Migration Update: April 28, 2004
News and Migration Map
It looks like
the eagles are making themselves at home in Laborador. Last week we asked
who you thought had begun nest housekeeping/building. Can you answer this
Notes from Peter Nye
I'm in the field all this week checking on the eagles. Although there
is not really too much to report so far this week you may want to decide
for yourself what the maps tell you about our eagles’ behavior.
It looks like V98 is staying pretty well put.
Golden A20 is shifting around a bit, with a mostly westerly move on 4/22.
Remember that this is a young adult now, at best, so may be searching
for a territory or mate. It will be interesting to see if this one settles
down this summer (versus more widespread wandering as last year).
Golden A00 also appears to be staying in the same vicinity.
Off to do some helicopter-nest surveys in our Adirondacks!
See you next week.
Wildlife Diversity Group
Endangered Species Unit
Puttin’ on the Miles
The young male
Bald eagle A20, who was captured by Eagleye and Kathy Michelle during the
winter of 2002 must have “wanderlust.” Try using the scale of
miles on the really big migration map and you will discover that he flew
over 300 miles between 4/14 and 4/16. Actually eagles don’t find themselves
flapping that long distance. Using the updrafts and thermals, eagles travel
great distances with a combination of soaring and gliding.
on closeup to view full size.
Make your own distance ruler from the scale of miles on today’s
big migration map. Then measure the distance that A20 has flown from
4/14 when he traveled to the Atlantic coast to our most recent data point
on 4/22. Calculate how many miles a day he flew. Isn't it amazing!
Online Chicks – How are they Changing?
The eagle chicks observed by the webcam are now 12 and 14 days old. How
have they changed during this time?
Click to enlarge -
at the pictures. Remember that the camera is stationary, and always the
same distance from the nest. What do you see?
- How are
the chicks positioned?
- Are they
awake or asleep?
is the parent bird doing in the picture?
- How is
their behavior affected by the parent bird’s presence?
- Can you
distinguish which bird is older in each picture? What are some of the
clues that would show you this?
- How have
the chicks’ physical characteristics changed over the past 2 weeks?
- How have
the chicks’ behaviors changed over the past 2 weeks?
“How would you summarize the changes you see in the eagle chicks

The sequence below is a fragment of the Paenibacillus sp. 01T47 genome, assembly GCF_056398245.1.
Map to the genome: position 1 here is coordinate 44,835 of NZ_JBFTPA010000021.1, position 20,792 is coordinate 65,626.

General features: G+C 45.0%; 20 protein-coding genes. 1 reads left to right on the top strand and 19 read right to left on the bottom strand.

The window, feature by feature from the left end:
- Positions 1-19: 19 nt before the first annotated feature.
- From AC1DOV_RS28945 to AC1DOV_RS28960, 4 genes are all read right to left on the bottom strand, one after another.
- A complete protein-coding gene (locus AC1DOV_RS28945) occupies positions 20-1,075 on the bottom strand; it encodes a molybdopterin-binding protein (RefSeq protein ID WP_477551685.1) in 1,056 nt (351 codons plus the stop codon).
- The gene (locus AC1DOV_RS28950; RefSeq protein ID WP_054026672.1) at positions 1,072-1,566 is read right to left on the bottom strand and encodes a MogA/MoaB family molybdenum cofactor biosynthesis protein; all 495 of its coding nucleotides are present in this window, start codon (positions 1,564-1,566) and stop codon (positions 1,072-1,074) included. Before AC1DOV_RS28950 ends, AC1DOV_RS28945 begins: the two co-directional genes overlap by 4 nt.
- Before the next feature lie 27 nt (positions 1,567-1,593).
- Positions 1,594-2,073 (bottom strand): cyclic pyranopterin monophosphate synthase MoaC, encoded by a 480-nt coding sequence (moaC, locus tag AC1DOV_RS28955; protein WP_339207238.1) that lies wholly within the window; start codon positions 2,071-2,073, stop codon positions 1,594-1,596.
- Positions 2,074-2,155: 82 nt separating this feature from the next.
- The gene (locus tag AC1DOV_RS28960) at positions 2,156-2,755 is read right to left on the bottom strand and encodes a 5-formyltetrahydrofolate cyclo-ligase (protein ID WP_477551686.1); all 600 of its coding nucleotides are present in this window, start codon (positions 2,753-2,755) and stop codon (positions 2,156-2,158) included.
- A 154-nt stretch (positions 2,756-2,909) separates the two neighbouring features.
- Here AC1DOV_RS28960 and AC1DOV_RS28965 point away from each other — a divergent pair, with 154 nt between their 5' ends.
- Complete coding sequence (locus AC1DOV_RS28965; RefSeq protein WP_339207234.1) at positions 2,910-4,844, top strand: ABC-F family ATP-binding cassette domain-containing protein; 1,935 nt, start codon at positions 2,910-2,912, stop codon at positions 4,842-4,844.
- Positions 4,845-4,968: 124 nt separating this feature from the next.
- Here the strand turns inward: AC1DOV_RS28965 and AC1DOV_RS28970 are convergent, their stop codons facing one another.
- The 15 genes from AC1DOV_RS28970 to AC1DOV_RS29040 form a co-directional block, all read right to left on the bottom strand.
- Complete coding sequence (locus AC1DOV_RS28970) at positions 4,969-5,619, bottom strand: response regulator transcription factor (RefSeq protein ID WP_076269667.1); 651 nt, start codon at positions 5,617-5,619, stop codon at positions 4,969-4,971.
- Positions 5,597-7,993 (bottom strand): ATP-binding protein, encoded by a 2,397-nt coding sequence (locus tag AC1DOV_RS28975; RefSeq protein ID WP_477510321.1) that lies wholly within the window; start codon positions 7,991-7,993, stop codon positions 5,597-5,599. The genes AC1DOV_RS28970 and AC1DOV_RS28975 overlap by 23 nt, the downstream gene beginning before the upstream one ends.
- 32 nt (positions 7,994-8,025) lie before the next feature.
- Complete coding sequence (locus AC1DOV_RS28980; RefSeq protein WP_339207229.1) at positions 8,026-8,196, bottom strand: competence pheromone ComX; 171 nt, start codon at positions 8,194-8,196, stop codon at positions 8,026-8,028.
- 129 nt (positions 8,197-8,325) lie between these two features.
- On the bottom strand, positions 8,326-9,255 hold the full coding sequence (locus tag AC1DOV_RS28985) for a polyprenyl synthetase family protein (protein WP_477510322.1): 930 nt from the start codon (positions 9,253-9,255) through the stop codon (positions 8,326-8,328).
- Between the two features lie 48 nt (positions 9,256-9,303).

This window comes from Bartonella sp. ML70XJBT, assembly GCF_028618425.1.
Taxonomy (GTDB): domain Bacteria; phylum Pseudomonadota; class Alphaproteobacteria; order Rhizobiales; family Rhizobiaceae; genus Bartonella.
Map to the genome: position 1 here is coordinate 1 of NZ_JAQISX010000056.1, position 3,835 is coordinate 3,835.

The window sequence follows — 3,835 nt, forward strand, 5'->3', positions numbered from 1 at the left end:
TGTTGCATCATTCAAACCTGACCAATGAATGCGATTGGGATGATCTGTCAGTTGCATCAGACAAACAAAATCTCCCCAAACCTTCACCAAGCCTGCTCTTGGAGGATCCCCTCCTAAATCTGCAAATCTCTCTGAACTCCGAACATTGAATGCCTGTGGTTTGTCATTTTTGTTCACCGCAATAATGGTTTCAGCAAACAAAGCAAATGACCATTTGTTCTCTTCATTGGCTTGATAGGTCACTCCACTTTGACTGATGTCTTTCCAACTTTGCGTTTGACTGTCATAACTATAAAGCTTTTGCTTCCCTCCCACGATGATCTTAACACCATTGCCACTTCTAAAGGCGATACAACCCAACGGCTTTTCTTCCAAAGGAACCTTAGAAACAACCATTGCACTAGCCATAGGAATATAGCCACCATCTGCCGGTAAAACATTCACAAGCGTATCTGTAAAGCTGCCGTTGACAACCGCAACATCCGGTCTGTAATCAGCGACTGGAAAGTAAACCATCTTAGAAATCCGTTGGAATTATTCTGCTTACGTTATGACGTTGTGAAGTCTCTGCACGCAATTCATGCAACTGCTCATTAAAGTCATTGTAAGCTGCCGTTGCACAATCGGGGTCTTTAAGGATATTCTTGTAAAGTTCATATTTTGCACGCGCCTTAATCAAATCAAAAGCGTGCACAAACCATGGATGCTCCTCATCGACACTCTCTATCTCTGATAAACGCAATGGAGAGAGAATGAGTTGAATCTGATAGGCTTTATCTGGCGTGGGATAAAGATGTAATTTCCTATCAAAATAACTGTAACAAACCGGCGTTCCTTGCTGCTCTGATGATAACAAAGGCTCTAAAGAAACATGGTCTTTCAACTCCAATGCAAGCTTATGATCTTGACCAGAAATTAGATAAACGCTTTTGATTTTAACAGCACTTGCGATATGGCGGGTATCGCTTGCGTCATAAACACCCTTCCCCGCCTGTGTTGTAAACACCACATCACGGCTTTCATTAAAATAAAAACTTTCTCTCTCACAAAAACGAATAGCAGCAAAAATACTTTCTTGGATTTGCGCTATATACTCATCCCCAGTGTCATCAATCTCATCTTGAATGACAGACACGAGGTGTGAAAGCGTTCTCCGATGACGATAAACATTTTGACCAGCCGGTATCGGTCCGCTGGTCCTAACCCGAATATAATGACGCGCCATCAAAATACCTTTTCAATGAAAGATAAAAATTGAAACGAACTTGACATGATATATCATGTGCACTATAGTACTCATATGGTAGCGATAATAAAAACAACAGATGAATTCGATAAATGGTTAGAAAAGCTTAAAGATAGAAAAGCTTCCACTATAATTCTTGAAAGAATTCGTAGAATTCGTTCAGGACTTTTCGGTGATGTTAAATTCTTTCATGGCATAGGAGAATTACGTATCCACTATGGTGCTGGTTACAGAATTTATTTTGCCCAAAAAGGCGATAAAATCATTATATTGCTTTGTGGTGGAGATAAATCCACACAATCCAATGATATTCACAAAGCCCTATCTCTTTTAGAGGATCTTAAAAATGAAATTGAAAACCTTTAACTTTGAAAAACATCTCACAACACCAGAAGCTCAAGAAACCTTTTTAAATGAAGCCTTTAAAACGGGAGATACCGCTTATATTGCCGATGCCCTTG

since they were hatched? Write a short paragraph.”
respond to this question, please follow the instructions below.)
Online to observe the eagle family as they raise their chicks.
Latchkey Chicks Here
Scientists have studied the amount of time the parent eagles spend at the
nest while they raise their young. They found that once the babies hatched,
the female was present at the nest about 90% of the time. The male was present
about 50% of the time. This adds up to more than 100% because sometimes
BOTH parents are present at the nest. During the study, at least one of
the parents was at the nest almost all the time.
You can test the eagle scientists’ study yourself. Go to the Eagles
Online Web site picture gallery.There are usually 48 nest images posted
on the page at any one time. Count how many pictures you see where the
adult is at the nest? Keep a record of your findings. Repeat this a few
times each day for a week.
Now calculate what percent of the time at least one eagle was present
at the nest each time you looked. And finally, find the average using
all the records you have collected. Does your data support the study?
Why, or why not?
Facts about Nesting Phenology
In order to have Bald Eagles in the future, Bald Eagles living today have
to reproduce. This involves a LOT of critical steps, and scientists are
still trying to figure out a lot of the details.
The farther south the eagles live, the more their breeding
time is spread out over a year. Eagles in the northern states and anywhere
in Canada start the process in a much tighter time-frame, in early spring.
Because of the huge variation in the timing of breeding in North America,
it's impossible to make a phenology chart with the precise timing for
every place. But the steps involved in nesting do happen in the same order.
Get a handle on the complicated, yet critical steps involved.
Chore Chart for Raising Eagles
Even though it's not written down anywhere, male and female eagles know
exactly what their duties are when it comes to raising young. Read about
the phenology of eagle nesting. Learn what duties are involved, and which
parent is responsible for each duty. Then, print a copy of the Chore Chart
and record each duty listed in the proper column of the chart for raising
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The Next Bald Eagle Migration Update Will Be Posted on May 5, 2004.
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